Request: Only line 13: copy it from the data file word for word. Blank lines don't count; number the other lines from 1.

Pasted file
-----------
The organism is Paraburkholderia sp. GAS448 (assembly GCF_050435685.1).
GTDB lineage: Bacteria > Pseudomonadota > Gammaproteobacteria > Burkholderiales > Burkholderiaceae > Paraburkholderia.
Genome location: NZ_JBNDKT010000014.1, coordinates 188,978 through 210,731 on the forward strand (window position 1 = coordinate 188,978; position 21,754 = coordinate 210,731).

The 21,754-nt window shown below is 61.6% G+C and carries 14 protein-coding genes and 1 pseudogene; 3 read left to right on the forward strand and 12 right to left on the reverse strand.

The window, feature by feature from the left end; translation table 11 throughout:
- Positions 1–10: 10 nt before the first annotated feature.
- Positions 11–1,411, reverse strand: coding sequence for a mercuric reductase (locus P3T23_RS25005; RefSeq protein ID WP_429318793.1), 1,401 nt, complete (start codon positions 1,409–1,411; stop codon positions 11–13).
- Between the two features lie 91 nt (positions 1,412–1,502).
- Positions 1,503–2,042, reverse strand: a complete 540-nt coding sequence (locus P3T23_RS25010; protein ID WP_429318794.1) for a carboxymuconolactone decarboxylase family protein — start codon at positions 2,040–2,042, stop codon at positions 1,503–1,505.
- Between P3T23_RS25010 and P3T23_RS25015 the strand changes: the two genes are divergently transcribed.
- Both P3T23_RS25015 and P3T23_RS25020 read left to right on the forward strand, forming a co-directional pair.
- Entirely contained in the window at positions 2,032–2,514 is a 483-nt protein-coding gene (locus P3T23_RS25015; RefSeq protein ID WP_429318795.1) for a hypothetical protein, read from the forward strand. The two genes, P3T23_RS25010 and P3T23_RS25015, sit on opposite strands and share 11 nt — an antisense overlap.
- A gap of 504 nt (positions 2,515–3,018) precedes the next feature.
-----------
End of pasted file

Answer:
- A gap of 504 nt (positions 2,515–3,018) precedes the next feature.